In the second mission, the inspector flew Elios inside the reactor building to investigate the suspected leak located 20 feet (6 meters) off the ground at the top of a tank while remaining in a lower-risk area. The Elios flew for about 10 minutes and took video of the critical valve, which was then evaluated by a team of inspectors and managers. The Elios cage allowed the operator to fly even in narrow or confined spaces.
Inspectors found that the data gathered during the one-minute flight inspections of the tank rooms was more comprehensive than that gathered by traditional methods, while avoiding the need to send personnel into a high-risk area. The inspection team did not need to do anti-contamination clothing or travel down the ladders, bringing the total time investment to inspect three rooms from 1.5 hours down to less than 15 minutes.
The team of inspectors and managers evaluating the footage for a possible leak concluded, based on a frame-by-frame review, that a leak did not exist. The high-value images allowed for a minute examination of a valve at the top of the tank in the reactor building. Personnel were not required to climb to the critical areas and significantly reduced radiation exposure.
Elios saved the customer 6 hours for the powering-down process, 6 hours to power back up, and the costs associated with reduced output during evaluation of the reactor building. The average power production of a nuclear reactor is about 24GWh per day; at the average wholesale price of electricity per KWh ($.12) and the average production price per KWh ($.025) a nuclear reactor generates about $2.3 M USD net per day. Using that estimate, the savings generated by retaining full output for approximately 12 hours approaches $456,000.
Additionally, using a drone allows for more time in the reactor building. Elios was able to fly for 10 minutes to gather data and could have performed multiple flights if the problem had to be further investigated. Comparatively, the danger of radiation exposure limits human inspections to 1 -2 minutes which already represents 10% of the annual limit for radiation exposure. The precise video that Elios generates made it possible for the customer’s inspection and management team to obtain detailed information about their assets. The inspection of tank rooms by drone also offered the customer savings in time and personnel costs.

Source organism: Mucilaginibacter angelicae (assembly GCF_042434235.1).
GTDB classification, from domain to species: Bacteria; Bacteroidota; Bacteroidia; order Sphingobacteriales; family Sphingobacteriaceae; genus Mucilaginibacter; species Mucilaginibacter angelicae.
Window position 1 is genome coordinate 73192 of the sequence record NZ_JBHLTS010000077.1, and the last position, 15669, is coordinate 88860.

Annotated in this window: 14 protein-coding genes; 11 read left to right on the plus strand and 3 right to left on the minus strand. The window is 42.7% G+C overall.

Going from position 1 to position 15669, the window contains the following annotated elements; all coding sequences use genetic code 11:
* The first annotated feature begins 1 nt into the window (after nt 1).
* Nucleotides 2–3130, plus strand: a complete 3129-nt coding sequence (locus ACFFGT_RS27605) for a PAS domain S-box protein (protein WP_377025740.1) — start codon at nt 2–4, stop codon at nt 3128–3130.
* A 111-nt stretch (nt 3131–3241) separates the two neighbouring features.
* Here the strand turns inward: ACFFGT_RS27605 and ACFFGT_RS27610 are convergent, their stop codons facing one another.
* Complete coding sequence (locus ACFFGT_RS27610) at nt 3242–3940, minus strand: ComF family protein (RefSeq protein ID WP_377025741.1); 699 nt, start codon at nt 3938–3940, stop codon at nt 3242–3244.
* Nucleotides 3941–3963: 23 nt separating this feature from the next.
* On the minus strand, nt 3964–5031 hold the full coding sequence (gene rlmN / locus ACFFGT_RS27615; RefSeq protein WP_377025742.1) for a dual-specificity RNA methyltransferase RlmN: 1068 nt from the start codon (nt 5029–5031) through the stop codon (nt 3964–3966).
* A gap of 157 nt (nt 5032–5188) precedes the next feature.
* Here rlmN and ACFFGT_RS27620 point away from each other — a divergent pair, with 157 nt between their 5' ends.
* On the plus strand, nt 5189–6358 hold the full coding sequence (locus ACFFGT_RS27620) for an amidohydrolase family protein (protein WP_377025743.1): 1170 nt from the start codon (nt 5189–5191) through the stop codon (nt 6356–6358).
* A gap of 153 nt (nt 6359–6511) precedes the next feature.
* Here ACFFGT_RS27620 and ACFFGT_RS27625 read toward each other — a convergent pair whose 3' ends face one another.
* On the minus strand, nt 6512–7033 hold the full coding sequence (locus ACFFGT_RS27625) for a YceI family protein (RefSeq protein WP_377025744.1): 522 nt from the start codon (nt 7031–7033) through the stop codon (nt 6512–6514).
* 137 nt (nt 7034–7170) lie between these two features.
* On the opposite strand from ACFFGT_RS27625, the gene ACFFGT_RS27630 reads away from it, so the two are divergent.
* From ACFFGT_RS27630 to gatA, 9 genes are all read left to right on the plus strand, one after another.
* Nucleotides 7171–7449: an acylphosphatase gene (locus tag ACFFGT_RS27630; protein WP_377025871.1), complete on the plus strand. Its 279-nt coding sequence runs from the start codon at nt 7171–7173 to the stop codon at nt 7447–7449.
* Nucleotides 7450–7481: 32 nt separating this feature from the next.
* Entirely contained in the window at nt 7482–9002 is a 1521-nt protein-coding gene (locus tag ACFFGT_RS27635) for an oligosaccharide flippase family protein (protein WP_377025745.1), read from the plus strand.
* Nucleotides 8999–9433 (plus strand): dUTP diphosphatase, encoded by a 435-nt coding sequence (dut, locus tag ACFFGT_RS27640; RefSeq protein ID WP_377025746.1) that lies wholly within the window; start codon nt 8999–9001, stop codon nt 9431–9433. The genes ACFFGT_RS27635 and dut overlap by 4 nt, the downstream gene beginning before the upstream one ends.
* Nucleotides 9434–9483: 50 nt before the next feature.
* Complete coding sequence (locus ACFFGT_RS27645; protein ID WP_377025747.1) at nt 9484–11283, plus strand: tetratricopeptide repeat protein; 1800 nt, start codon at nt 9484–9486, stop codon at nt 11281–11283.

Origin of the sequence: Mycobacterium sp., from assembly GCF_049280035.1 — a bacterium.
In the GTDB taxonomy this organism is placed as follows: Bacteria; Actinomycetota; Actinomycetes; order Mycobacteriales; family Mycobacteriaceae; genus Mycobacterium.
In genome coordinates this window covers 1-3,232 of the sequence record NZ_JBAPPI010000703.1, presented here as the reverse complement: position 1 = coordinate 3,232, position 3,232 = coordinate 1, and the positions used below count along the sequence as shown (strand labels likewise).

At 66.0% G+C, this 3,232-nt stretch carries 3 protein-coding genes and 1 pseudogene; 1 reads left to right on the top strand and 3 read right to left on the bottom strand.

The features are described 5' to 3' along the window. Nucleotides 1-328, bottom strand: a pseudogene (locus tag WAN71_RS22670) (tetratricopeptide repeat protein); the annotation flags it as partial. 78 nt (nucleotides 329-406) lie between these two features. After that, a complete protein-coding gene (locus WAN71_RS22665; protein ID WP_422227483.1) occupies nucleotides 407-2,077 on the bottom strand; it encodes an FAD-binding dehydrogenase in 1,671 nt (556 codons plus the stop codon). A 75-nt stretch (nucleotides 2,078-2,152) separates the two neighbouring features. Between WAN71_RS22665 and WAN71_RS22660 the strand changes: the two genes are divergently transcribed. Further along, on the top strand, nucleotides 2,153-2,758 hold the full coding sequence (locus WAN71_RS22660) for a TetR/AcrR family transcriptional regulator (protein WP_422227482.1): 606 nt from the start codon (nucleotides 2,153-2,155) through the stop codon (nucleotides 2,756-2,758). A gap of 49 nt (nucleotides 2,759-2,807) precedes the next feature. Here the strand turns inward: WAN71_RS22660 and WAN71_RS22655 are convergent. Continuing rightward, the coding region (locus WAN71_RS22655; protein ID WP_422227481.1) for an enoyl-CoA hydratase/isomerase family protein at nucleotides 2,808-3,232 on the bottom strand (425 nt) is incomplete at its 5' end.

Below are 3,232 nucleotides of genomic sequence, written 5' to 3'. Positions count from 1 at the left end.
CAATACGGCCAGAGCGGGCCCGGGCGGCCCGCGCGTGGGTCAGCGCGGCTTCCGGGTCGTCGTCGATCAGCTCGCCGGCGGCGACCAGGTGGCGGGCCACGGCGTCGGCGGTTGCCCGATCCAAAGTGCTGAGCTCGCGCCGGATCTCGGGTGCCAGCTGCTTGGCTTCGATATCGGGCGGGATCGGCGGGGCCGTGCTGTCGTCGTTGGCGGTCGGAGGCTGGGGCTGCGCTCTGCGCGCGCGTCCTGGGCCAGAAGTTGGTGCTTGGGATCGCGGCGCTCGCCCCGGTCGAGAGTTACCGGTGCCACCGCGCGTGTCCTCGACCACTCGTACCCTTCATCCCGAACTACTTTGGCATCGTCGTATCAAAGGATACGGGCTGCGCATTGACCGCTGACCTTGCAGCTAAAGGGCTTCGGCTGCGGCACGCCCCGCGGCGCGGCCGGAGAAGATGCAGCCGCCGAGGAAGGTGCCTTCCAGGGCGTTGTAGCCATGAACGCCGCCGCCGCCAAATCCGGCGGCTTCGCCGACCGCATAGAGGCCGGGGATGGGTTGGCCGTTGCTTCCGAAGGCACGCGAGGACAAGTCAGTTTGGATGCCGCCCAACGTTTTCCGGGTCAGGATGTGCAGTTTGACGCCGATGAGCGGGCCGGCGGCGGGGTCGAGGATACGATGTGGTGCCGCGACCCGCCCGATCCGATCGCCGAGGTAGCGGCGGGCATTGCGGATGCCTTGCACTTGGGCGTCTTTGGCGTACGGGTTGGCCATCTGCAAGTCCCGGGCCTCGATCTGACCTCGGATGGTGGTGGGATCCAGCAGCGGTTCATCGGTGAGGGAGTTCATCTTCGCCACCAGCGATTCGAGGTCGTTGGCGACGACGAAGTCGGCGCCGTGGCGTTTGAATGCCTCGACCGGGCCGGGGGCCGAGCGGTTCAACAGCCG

Most importantly, Elios significantly reduced personnel exposure to radiation, while obtaining superior data.
Plant Engineering staff determined that the low weight (1.6 lbs, 720 g) and the low RF power output (100 mW) pose an acceptable risk for use inside the building during operation. The proven success of Elios in the nuclear environment opens up the possibility for more applications. In some plants, turbine rooms or other high dose areas may be surrounded by protective shields of about 10 meters high, open at the top. While risky for inspectors to enter the spaces, Elios could easily fly over the top of the shield to gather information from gauges or other equipment in high exposure areas. Many of the routine inspections required at the plant could be performed by the Flyability solution, offering further time and cost savings while providing significant gains in safety.
Link to the case study on our website: http://www.flyability.com/casestudies/inspection-of-a-nuclear-power-plant/.